# Answer to Question #4495 in Inorganic Chemistry for Chris

Question #4495
A spherical balloon contains 10m^3 of helium at 1 atmosphere and 0C. What will be the diameter of the balloon at the altitute of 3.2 kilometer, where the temperature are -7C and 85000 N/m^2 respectively? What would be the diameter of the balloon if instead of the helium we had hydrogen? Find the weight difference for both cases.
1
2011-10-25T08:22:01-0400
By assumption
V1 = 10 m^3
p1 = 1 atmosphere = 101325
N/m^2,
T1 = 0C = 273 K
p2 = 85000 N/m^2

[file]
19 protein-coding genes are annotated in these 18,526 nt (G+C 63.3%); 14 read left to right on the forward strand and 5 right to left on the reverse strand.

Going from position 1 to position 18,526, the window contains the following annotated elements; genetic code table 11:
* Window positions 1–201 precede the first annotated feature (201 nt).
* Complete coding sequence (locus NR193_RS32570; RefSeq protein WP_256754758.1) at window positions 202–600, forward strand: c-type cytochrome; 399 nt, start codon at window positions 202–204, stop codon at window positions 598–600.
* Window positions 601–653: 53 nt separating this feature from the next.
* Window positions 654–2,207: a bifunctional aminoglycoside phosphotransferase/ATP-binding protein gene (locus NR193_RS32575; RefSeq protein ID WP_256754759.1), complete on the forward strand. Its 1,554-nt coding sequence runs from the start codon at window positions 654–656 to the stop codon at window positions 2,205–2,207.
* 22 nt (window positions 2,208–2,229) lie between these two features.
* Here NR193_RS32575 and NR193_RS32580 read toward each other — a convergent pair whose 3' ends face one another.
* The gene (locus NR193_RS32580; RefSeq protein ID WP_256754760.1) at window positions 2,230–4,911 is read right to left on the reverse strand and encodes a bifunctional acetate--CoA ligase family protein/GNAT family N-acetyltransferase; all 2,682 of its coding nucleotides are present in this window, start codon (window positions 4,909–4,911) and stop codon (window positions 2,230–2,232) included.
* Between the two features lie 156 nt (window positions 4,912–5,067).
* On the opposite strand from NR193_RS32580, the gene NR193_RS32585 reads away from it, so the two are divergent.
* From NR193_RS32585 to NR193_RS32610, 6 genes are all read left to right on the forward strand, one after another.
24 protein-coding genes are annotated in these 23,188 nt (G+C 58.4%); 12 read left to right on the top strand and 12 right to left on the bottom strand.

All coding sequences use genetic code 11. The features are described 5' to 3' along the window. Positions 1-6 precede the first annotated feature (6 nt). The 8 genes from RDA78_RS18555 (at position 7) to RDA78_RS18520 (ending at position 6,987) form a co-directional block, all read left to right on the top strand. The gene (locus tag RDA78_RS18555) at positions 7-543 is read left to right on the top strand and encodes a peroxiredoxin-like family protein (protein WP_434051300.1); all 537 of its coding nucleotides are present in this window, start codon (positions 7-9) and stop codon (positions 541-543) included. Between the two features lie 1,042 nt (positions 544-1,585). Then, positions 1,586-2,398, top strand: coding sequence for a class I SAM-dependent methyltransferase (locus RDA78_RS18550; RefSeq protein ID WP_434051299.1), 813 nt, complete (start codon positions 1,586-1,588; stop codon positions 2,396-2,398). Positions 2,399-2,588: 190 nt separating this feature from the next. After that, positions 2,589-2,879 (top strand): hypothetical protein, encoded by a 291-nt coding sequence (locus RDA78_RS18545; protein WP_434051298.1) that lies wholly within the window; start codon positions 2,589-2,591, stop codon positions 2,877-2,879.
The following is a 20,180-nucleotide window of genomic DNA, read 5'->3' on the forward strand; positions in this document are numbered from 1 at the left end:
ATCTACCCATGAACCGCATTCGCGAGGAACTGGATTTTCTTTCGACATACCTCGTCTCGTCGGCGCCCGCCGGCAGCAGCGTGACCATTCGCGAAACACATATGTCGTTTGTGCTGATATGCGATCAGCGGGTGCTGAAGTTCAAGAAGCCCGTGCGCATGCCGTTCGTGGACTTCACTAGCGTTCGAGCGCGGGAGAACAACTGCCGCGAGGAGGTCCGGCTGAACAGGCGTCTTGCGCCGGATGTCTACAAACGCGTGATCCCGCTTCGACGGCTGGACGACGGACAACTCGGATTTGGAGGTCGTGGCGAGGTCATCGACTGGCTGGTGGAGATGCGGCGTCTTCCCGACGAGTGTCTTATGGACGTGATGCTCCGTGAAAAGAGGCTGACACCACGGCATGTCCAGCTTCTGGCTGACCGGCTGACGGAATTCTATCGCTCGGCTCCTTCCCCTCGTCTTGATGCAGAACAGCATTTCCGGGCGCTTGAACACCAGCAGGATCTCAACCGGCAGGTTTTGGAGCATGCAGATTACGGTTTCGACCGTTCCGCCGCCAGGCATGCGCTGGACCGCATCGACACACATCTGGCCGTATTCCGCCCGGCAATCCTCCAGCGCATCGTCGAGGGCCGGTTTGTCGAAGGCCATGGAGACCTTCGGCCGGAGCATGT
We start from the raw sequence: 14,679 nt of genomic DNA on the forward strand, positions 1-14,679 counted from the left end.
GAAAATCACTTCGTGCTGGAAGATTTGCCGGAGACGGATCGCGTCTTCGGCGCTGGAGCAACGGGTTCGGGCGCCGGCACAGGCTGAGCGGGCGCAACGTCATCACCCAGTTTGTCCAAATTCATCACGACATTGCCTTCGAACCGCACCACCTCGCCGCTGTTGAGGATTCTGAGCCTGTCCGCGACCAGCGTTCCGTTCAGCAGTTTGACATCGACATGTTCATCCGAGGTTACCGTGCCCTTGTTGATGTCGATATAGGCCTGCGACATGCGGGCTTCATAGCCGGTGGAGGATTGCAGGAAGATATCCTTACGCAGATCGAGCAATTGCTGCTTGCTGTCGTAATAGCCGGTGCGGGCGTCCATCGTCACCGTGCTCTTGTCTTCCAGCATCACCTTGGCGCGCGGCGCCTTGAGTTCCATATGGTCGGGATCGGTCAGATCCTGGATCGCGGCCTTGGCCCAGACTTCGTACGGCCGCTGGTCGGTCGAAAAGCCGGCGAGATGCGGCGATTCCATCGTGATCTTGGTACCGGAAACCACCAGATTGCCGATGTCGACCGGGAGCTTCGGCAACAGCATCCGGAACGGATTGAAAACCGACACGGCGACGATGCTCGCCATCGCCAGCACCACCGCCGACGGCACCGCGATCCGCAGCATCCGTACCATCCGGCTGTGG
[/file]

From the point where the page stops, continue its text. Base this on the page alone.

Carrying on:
T2 = -7 C = 273-7
= 266 K

We have that

p1 * V1 / T1 = p2 * V2 /
T2,

whence

V2& =& p1 * V1 * T2 /(T1 * p2) =
& =
101325 * 10 * 266 / (273 * 85000) = 11.615

The volume of a ball of
diameter d=2r is equal to

V = 4/3 pi r^3 = 4/3 pi (d/2)^3 = pi
d^3 / 6,

whence

d2 = (6 V2 / pi)^(1/3) = 2.81
m.

Notice that the identity pV/T=const holds for any ideal gas, so if
instead the helium the balloon was filled with
hydrogen, the diameter of the
ball in the second case would be the same 2.81 m.

Recall that the
density of the helium is 0.17847 kg/m^3, while the density of the hydrogen is
0.0899 kg/m^3.
Therefore the weight of the balloon with helium is equal to

P(He) = m g = pho V g = 0.0899 * 10 * 9.8 =& 8.81 N,
and the weight
of the balloon with hydrogen is
P(H) = m g = pho V g = 0.17847 * 10 * 9.8
=& 17.49 N.

Therefore the weight difference is
P(H) - P(He) =
17.49 - 8.81 = 8.68 N.

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